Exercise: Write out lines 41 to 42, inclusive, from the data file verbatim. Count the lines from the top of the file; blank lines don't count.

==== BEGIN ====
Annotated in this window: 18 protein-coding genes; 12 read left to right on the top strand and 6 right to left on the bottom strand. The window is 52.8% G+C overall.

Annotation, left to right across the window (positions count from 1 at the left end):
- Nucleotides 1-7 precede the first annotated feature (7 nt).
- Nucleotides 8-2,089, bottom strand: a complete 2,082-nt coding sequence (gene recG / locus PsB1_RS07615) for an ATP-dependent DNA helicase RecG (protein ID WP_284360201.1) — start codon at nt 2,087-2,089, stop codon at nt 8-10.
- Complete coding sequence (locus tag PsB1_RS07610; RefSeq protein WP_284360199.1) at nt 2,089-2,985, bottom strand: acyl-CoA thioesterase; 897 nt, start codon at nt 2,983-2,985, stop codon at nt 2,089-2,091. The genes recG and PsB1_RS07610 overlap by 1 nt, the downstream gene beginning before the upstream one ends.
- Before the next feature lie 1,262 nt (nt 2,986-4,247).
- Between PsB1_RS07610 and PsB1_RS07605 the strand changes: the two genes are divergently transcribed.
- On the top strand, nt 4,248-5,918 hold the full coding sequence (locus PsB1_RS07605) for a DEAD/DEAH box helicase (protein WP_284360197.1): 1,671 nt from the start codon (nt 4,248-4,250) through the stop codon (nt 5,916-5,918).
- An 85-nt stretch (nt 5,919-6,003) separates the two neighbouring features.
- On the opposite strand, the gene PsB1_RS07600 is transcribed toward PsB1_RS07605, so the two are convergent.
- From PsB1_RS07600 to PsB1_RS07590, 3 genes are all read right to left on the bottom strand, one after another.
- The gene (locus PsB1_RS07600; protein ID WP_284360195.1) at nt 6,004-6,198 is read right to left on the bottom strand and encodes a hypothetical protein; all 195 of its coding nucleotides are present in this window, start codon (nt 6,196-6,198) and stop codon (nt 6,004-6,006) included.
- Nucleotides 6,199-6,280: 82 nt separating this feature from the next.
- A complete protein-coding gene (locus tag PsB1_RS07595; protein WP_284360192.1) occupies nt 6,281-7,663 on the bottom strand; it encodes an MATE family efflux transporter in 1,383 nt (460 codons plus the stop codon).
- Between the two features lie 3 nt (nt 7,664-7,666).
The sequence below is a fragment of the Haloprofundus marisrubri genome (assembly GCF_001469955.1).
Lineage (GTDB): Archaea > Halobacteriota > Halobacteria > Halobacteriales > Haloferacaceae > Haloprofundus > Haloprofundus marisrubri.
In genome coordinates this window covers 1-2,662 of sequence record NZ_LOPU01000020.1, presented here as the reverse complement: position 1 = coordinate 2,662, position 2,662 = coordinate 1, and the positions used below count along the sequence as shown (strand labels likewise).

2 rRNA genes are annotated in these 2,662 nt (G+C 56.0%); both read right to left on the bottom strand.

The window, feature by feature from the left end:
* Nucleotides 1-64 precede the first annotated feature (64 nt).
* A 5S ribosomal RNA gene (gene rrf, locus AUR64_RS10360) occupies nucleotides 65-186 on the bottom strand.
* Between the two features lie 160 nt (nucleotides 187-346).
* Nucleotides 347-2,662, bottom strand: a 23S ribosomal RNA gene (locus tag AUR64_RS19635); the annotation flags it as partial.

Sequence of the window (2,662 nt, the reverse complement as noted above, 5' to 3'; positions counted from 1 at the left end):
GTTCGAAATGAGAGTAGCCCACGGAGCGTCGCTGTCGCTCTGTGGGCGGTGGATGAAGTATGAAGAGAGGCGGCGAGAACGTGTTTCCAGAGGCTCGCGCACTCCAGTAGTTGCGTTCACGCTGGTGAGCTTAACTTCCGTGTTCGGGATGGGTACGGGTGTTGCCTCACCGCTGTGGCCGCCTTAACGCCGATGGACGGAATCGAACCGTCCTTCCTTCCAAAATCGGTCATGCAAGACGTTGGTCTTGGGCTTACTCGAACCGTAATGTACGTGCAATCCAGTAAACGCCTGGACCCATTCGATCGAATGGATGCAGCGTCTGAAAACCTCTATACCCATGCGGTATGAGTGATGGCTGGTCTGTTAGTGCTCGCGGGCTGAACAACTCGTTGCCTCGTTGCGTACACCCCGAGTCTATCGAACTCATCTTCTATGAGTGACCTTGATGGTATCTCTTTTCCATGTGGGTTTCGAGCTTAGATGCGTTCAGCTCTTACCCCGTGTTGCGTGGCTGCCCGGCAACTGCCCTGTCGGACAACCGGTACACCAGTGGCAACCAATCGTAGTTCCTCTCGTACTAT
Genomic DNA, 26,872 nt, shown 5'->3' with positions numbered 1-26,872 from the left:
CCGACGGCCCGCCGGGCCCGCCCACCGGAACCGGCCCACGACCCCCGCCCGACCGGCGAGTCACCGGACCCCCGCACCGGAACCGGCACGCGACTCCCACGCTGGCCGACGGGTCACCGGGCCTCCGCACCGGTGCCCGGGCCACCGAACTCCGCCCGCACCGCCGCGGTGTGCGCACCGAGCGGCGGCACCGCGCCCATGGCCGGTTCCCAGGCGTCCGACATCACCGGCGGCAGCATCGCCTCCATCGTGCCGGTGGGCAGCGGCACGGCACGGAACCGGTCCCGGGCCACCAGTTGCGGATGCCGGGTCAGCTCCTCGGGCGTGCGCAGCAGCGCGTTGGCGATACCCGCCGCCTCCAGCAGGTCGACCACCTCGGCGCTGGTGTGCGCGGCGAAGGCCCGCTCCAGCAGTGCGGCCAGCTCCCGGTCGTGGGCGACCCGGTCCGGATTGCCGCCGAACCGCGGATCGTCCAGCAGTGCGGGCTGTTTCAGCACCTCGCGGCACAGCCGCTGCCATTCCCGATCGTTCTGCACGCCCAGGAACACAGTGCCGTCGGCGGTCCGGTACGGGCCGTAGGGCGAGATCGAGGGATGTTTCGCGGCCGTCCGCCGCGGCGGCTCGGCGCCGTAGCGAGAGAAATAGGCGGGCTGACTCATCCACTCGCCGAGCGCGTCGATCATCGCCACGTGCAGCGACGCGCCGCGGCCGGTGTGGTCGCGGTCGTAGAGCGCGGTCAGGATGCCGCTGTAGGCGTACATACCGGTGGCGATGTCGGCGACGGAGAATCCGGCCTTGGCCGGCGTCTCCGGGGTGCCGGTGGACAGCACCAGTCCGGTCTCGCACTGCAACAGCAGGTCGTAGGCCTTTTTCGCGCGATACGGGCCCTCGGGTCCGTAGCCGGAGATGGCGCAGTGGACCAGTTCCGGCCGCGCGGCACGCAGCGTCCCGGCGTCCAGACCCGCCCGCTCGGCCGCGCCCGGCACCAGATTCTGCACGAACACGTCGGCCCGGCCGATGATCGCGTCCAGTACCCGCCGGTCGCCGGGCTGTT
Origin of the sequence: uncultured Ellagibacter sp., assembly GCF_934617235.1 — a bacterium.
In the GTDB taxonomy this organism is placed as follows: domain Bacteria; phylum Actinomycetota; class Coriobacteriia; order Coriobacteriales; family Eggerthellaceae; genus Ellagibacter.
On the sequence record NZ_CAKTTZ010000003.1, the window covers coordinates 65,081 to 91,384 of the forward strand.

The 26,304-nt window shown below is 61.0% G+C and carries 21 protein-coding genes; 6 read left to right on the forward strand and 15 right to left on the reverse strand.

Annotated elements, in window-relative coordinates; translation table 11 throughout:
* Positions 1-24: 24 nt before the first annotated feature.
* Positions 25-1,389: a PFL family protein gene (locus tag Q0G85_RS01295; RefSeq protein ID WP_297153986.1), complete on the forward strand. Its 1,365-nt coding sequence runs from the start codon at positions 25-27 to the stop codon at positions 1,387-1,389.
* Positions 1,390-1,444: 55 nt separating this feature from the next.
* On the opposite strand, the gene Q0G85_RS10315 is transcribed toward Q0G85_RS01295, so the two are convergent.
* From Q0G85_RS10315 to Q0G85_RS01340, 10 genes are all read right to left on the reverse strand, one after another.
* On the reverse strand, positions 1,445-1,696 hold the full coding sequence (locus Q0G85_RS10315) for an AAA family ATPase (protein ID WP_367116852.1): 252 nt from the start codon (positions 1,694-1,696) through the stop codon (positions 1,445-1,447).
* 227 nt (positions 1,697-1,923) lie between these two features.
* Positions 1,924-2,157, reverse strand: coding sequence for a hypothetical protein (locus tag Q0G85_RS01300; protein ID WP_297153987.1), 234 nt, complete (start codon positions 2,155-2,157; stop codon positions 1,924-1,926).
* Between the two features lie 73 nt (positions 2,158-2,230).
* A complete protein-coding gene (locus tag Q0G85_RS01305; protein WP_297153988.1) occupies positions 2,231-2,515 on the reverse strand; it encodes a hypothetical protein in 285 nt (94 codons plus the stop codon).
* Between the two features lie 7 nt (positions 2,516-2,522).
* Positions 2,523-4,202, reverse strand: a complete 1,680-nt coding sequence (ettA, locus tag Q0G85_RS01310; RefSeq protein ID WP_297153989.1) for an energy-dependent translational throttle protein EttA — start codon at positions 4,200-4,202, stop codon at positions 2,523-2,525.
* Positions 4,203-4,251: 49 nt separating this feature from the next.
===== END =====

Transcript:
* Positions 1,924-2,157, reverse strand: coding sequence for a hypothetical protein (locus tag Q0G85_RS01300; protein ID WP_297153987.1), 234 nt, complete (start codon positions 2,155-2,157; stop codon positions 1,924-1,926).
* Between the two features lie 73 nt (positions 2,158-2,230).